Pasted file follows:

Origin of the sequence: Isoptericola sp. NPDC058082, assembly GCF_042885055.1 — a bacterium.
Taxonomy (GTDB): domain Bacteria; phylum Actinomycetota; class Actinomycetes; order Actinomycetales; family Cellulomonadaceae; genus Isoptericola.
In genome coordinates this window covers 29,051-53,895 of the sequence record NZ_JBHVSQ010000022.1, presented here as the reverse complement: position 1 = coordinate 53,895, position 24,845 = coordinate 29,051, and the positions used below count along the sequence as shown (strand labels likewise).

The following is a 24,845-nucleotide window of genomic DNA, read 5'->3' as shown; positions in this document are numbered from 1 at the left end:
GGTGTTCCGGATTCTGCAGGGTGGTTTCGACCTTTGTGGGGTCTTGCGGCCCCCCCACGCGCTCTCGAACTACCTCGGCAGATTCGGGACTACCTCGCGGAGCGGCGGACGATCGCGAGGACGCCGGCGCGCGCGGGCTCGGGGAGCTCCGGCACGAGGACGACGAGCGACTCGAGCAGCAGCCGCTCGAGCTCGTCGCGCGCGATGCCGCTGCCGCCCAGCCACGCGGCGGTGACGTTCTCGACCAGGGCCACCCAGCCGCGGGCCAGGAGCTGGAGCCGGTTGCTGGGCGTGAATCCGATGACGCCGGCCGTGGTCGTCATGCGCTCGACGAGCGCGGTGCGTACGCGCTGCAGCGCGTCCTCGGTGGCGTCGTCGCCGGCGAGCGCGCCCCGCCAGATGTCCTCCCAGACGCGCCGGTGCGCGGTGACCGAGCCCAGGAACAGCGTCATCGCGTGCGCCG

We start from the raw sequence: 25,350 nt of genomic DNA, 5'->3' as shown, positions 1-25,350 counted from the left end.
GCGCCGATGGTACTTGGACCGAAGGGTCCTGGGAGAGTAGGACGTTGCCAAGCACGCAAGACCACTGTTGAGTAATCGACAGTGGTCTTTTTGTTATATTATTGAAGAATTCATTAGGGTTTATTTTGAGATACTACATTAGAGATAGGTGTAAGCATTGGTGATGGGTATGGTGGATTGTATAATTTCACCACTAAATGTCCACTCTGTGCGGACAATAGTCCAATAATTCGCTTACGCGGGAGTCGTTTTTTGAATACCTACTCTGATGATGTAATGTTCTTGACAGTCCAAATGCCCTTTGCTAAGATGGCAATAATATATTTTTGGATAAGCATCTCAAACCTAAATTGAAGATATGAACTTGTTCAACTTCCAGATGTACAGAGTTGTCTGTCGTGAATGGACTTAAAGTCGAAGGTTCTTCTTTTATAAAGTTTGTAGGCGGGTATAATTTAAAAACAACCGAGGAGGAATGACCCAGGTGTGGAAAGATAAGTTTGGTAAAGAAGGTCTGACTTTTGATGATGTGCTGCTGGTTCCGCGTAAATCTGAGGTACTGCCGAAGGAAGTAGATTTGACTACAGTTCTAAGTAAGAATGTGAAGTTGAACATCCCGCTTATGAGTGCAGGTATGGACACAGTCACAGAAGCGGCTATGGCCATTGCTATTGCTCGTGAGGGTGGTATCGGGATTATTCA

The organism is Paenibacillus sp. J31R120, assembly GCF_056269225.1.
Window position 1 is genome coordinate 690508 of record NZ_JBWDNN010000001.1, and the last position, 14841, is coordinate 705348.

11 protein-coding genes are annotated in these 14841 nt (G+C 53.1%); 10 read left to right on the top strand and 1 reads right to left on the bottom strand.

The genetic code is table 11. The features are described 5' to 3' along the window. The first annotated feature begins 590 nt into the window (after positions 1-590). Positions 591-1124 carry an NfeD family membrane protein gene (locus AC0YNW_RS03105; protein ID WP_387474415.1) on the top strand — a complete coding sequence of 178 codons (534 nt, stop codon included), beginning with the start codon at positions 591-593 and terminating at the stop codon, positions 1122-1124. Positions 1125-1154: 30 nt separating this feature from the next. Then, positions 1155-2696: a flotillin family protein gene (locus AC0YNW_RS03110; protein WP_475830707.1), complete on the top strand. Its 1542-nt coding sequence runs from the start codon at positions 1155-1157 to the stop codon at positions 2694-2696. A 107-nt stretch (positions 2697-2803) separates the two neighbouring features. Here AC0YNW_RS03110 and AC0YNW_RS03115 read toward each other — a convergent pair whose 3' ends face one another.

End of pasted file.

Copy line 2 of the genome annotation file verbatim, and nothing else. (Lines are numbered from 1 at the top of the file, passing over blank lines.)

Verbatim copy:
Taxonomy (GTDB): domain Bacteria; phylum Actinomycetota; class Actinomycetes; order Actinomycetales; family Cellulomonadaceae; genus Isoptericola.